FREE AND OPEN TO THE PUBLIC
This talk explores what manuscripts found at Dunhuang can tell us about the composition of Buddhist ritual forms in ninth and tenth centuries China. It takes manuscript liturgies, such as those centering on the Diamond Sutra and the Incantation of Great Compassion, as case studies, exploring three basic features of their making: 1. the natures of the frames by which texts were made the focuses of recitation rites, 2. the borrowings and adaptations of existing materials of which those frames were made, and 3. the understandings of the nature of scriptural language implicit in these practices.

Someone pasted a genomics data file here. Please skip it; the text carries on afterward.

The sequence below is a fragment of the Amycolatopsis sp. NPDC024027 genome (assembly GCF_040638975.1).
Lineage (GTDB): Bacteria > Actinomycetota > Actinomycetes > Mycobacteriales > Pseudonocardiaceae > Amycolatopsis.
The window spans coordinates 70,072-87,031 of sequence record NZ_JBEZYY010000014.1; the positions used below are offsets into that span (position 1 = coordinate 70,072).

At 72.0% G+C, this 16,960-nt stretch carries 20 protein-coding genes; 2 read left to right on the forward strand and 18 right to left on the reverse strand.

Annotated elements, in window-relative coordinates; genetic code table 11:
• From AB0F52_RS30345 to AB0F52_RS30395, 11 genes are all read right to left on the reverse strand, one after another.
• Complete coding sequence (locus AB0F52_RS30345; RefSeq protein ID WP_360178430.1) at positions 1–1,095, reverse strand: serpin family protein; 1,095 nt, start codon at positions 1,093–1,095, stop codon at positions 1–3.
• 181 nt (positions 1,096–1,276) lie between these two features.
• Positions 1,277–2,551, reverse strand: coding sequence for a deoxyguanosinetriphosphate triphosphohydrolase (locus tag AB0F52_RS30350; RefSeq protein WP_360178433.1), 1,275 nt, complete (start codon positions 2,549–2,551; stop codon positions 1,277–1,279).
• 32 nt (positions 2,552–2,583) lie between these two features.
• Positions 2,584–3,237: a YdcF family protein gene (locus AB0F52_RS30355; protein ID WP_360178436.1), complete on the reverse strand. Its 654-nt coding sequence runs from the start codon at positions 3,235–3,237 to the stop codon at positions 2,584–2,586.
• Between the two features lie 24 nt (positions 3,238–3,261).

Paul Copp is associate professor in Chinese religion and thought at the University of Chicago. He is the author of The Body Incantatory: Spells and the Ritual Imagination in Medieval Chinese Buddhism (Columbia, 2014) and is currently at work on a new book, tentatively titled "Seal and Scroll: Buddhism and Manuscript Culture at Dunhuang."